MIKHAIL GORBACHEV'S statesmanship has long won him the plaudits of the world, if not its adulation. So there are likely to be few dissenters to the Nobel committee's decision to award the Soviet leader its 1990 Peace Prize.
On the streets of Moscow, however, the citizens' feelings for their leader are far more complex. There is admiration, even pride in his achievements as a statesman. Peace and an end to East-West confrontation are matters close to any Soviet heart.
But conversations reveal the increasing loss of faith in his leadership, the feeling of drift, and the sense of crisis that agitates the public mind. It is not simply the empty stores, but the lack of clear direction which troubles the Soviet ``man on the street.''
Among the sweet smell of fresh cut roses and alongside rows of shiny fall apples in Moscow's Central Market, passersby stopped to comment on the award. Down Svetnoi Boulevard, past the bakery and the milk stores to the hardware shop where workmen gathered, more Muscovites added their thoughts.
Svetlana Kuznetsov, an 18-year-old seamstress: ``It's a fair choice. He has done quite a lot for our country. But we are in an economic and spiritual crisis and Gorbachev doesn't know which way to go.... He is decisive enough. But maybe he doesn't believe in us, ordinary Soviet people. He doesn't explain what he wants to do. So not many people remain who believe in him. The majority of people I know think the best thing is to emigrate. And I would too, if I had the chance.''
Anatoli, a leather-jacketed driver: ``The Nobel Prize is certainly a good thing. He earned it for his international work. As for his work at home, nobody would have given him any prize.''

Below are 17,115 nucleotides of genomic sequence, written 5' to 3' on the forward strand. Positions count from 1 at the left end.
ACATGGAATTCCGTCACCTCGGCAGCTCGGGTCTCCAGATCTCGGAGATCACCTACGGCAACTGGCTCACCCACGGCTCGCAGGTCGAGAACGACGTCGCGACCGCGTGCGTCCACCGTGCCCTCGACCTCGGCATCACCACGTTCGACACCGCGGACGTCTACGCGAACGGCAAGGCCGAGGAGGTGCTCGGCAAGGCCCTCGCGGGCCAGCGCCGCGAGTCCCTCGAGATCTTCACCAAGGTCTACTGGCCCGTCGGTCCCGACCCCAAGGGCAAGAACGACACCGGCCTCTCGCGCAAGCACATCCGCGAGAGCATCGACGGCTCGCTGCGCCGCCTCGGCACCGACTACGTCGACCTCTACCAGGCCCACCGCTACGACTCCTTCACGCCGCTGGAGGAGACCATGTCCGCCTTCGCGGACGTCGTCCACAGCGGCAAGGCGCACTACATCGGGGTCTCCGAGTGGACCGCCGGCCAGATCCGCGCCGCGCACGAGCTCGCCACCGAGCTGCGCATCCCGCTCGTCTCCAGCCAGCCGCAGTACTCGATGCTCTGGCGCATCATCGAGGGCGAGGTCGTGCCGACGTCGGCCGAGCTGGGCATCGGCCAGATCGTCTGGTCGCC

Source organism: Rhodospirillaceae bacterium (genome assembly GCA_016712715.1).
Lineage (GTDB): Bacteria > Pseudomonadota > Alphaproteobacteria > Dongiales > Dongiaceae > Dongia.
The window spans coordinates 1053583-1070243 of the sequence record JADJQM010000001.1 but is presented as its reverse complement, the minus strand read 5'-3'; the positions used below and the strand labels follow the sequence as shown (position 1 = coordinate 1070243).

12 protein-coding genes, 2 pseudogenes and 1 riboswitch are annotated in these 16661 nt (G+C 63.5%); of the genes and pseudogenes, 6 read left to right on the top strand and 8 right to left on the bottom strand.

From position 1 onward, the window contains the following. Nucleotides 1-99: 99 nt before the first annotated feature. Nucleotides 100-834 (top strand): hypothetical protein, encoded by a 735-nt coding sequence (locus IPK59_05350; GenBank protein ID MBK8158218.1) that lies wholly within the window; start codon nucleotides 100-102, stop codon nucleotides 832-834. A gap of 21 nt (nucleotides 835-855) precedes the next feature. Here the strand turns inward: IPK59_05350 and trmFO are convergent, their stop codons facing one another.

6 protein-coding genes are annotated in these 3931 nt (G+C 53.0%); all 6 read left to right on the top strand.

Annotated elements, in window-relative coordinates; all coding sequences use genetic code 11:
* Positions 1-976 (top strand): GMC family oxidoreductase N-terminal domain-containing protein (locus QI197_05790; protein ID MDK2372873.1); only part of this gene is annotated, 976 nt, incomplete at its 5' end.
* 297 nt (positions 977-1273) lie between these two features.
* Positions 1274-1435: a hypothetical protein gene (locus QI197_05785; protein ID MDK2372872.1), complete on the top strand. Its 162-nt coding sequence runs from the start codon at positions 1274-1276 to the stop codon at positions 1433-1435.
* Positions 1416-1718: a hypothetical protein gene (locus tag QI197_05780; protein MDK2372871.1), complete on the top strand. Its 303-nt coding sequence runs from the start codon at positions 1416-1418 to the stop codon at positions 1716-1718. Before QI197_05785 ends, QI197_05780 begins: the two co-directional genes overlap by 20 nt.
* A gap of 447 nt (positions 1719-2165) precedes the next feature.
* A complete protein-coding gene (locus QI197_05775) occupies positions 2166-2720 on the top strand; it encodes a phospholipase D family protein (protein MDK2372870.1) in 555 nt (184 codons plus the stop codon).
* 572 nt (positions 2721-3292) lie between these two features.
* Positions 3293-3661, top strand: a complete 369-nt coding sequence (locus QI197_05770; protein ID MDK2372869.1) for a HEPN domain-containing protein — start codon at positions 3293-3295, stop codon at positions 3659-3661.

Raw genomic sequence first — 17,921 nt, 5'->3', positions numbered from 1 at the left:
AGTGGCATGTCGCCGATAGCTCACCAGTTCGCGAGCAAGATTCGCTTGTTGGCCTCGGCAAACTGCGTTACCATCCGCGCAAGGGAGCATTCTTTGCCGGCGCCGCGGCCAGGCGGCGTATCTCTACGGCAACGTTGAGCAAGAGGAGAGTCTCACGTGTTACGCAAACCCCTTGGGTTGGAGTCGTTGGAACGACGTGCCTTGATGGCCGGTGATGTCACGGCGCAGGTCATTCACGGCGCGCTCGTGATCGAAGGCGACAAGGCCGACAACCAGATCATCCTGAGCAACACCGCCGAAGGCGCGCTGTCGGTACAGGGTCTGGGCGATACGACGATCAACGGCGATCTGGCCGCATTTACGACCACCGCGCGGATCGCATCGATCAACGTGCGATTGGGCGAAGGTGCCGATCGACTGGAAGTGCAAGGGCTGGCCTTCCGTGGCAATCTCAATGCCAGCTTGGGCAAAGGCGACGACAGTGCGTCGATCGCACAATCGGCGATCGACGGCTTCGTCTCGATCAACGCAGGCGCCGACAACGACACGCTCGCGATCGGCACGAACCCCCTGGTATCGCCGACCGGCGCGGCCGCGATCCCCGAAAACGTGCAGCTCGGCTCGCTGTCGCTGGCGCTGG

Nur Mohammed Dush Mohammadov, a geometry teacher from Tashkent: ``He deserved it. All his ideas are correct.... Gorbachev has given freedom to everyone. He gave our remote republic greater freedom - of language, of religion. For 72 years, we have lived without God and thanks to Gorbachev, he has returned our religion to us.''
Inna Zhigalova, a woman doctor: ``We doctors lead a hard life. Our salaries are so low. Nothing has really changed much. Gorbachev hasn't shown himself as a strong leader in his domestic policy. The country is at a crossroads and no one knows what to do.''
Victoria, a teacher: ``Gorbachev was the first person who had the strength of will and courage to eliminate huge amounts of weapons, to clear away this nuclear disease. That is enough to award him this prize.''
Eduard Rakamimov, a young Jewish flower seller from Baku: ``It's a little early to give him the Nobel Prize. As far as his policies here are concerned, he hasn't finished what he began. He's too soft toward the Communist Party bosses. He begins reforms and then leaves them midway and doesn't have the strength to finish them.''
Volodya Sevastianov, electrician: ``Gorbachev and his new thinking are the beginning of a new era in international relations. Despite his drawbacks, his peacemaking is his strong point.... But we need quick progress to a market economy.... Gorbachev is compromising. He's trying to balance both radical and conservative forces.''
Marina, a clerk in a tourist bureau: ``As for his foreign policy, he deserves it. But not for what he does here. I don't like the word perestroika [restructuring] and everything connected with it. For the ordinary Soviet person, perestroika doesn't mean a healthy economy or better goods - it just means higher prices.
``No matter what other people say, I liked the Brezhnev era. At that time, we had real socialism, not what we have now. Then people lived better. Now the people are hungry and angry.
``We had a sort of freedom under Brezhnev. Now people have been given freedom and nothing else. I don't want to return to the Brezhnev era, but Gorbachev has made so many mistakes. He has practically ruined the country, torn it apart.
``We need a strong leader to take the country out of the abyss of crisis and Gorbachev is not it. [Russian Republic President Boris] Yeltsin is.''